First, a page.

Leukemia marathon motivates dental students (3/31/97)
Kathy Hurst was a freshman at The University of Texas Health Science Center's Dental School and her friend, Tara Rios, was in her second year when Kathy's father was diagnosed with multiple myeloma.
"I'd never heard of multiple myeloma," Kathy said. "My family called in August and gave me the news, and I talked to my dad and to the dean at the dental school. We decided - I was really busy in school - that it would be best if I waited until the upcoming Thanksgiving holiday to take time off. I planned to go home then, and spend some quality time with my dad."
"The following Friday I tried to call my father but kept getting the answering machine. I was worried because I knew he was going to talk to his doctor that day about a bone marrow transplant," Kathy continued. "All day long I tried to reach him, but never did. That night I arrived home about 11 p.m. and found numerous calls on the answering machine from my mother and brother. Mom said, 'I'm working on getting tickets for you. There is a flight at 2 a.m.,' and I knew something was up."
Kathy's father had gone into a coma. "He was only 50 when he was diagnosed," she said, "and still reasonably healthy. This was completely unexpected."
"I flew home to be with dad, and my family. After a full week at home, nothing had changed. Dad was still in a coma and his condition was still the same. I'd missed some major tests at school, and was concerned about that. Finally, I decided to return to school."
On Labor Day weekend Kathy's mother called to tell her that her father had just died. "We are talking a span of about a month," Kathy said. After the funeral, she stayed in New Hampshire for a few days, then returned to San Antonio and dental school.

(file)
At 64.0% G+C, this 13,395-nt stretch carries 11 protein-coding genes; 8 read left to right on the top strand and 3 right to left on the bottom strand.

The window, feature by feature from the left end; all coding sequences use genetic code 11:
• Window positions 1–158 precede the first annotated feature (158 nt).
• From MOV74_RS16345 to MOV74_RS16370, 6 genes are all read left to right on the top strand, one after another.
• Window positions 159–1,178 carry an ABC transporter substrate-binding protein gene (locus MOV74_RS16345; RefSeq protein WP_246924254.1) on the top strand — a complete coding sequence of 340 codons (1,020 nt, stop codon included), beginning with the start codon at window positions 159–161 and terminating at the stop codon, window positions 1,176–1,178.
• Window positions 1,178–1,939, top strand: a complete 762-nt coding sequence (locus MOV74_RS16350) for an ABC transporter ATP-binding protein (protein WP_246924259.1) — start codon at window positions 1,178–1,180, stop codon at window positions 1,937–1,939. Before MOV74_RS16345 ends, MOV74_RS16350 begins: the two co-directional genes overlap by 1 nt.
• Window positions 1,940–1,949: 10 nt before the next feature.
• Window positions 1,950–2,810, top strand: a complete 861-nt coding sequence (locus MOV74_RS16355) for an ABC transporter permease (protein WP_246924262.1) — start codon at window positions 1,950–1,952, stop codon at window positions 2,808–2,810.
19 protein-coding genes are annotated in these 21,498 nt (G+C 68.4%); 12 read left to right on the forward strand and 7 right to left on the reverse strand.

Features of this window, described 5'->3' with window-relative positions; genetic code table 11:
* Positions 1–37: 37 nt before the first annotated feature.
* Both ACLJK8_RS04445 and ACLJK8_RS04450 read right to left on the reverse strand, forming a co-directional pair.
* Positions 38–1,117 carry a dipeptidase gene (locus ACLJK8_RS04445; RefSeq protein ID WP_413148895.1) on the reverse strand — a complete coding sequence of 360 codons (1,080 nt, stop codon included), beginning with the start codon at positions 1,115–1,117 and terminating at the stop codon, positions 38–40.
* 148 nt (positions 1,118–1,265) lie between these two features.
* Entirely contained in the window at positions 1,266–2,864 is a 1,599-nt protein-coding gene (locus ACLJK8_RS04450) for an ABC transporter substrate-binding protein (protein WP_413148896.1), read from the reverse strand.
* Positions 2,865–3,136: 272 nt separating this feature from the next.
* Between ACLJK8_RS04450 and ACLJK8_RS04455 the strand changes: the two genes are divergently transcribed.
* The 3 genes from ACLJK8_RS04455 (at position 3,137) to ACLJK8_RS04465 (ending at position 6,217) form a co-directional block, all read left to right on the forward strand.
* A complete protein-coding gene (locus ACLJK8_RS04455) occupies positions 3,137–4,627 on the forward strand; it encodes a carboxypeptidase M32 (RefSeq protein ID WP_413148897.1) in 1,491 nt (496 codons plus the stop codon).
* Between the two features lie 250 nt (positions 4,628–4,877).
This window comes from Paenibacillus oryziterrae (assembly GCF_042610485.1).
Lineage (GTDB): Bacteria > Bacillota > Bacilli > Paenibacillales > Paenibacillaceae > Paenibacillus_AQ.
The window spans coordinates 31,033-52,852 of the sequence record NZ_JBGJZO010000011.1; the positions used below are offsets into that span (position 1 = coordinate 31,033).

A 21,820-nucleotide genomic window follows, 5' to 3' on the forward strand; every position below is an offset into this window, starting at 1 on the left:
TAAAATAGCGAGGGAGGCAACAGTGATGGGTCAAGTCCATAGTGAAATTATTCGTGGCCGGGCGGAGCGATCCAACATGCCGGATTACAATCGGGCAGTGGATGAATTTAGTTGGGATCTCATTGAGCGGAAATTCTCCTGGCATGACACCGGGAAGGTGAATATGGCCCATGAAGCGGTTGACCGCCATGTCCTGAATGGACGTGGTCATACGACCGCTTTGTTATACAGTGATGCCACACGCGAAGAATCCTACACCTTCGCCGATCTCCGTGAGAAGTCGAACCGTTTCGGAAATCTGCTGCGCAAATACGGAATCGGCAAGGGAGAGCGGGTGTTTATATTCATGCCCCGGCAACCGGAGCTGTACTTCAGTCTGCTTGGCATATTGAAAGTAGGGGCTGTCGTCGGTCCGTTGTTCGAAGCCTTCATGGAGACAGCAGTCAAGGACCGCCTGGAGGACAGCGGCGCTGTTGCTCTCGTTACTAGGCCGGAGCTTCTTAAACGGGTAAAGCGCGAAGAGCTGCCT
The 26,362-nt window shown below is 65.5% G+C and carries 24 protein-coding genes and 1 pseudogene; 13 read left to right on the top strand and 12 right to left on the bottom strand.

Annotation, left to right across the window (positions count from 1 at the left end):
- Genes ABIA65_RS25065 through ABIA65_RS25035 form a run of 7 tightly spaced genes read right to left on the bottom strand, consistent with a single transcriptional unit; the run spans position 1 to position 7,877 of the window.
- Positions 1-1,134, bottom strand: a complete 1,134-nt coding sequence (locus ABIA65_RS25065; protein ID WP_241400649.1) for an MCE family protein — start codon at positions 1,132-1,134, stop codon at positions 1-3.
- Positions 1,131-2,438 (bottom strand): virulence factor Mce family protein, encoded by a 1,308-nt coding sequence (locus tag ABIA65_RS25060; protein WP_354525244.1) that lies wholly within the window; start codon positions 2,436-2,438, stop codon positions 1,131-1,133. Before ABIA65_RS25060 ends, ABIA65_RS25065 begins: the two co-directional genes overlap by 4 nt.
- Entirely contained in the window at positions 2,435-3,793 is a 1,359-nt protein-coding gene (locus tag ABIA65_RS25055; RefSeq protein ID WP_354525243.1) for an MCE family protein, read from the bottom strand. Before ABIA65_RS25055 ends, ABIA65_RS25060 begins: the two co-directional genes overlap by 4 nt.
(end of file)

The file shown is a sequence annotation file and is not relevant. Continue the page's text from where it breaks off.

"I had missed my first gross test, and my first anatomy test - everything- it was very traumatic. That was a hard year," Kathy said. "But I wanted to be a dentist and I knew I was doing the one thing that was most important to me, so I stayed with it - although I ended up taking my first year over again."
"Kathy contacted me about joining the Team In Training program and running in a marathon to raise money for kids who are fighting leukemia," Tara said. "We talked about how much time it would take to train, and to go to Anchorage to be in the marathon, but in the end we decided to do it.
"The interesting thing is, the Leukemia Society connects you with a patient, and you get to know not only the child you're running for, but his family, too," Tara said. "It's a fun thing."
Tara and Kathy are referring to the Leukemia Society of America's Team in Training program, in which long distance runners are paired with patients diagnosed with blood-related cancers. Team in Training helps runners by providing a trainer so runners can compete in marathons; in return, each runner agrees to raise $3,500 for leukemia research and patient care. Tara Rios is now a fourth-year student at the dental school and Kathy Hurst is in her second year. They are training to compete in the Midnight Sun Marathon, to be held on June 21 in Anchorage, Alaska.
Kathy is paired with 7-year-old Travis and Tara runs for David, also 7 years old. Travis has been fighting leukemia since age two and is still undergoing treatment; David was only recently diagnosed.
"We wear a metal wrist band with our patient's name on it, along with his prognosis. We meet the patients and talk to them, even go to family parties," said Tara. "Travis and his family have become my friends. It's really a neat thing, and we are helping people.
"Strange, training for this marathon not only got me enthusiastic about running and about fighting leukemia," she continued, "it also renewed my enthusiasm for dentistry. After four years in school, I was a becoming a little weary. Training has changed all that."
"This motivates you," Kathy said. "And helps you become a whole person."
The Midnight Sun Marathon, a 26.2 mile course, begins at midnight. "You know, in Anchorage in June it's still daylight at midnight - actually, 24 hours a day," Kathy said.
"We've received donations from both individuals and corporations," said Tara. "But we have a long way to go before we reach our financial goal."
Anyone who wishes to donate may call Michelle Kokotajlo at the Leukemia Society, (210) 377-1775.
Contact: Jan Elkins (210) 567-2570